This diminutive, compact-looking Fossombronia often grows in unprepossessing places, from weathered colliery spoil to forestry tracks. It is smaller and more compact than the commoner species and plants can be provisionally identified in the field by their close resemblance to miniature lettuces.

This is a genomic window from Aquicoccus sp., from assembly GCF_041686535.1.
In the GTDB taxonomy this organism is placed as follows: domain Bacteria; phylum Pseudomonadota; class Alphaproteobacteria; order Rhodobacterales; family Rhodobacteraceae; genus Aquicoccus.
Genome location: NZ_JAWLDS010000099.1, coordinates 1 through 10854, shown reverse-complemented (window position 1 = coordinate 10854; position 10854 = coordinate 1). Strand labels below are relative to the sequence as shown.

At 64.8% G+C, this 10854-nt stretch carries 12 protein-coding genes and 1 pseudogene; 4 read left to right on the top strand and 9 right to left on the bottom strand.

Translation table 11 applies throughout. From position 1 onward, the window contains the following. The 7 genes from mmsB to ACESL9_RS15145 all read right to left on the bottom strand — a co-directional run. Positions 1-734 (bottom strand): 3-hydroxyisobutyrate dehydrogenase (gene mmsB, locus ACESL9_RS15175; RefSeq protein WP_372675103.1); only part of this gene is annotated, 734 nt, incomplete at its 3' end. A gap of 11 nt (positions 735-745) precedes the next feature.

The plants are often scattered about and once you’ve homed in on them you should be able to spot both males (orange-yellow seed-like antheridia present) and females (capsules only). Under the microscope the spores are very small (only 20-27um) and often stuck to each other in clusters of four (tetrads).
F. incurva is not particularly common and once you’ve found some, you’ll often be in the right kind of habitat for a suite of other small choice bryophytes.Read the Field Guide account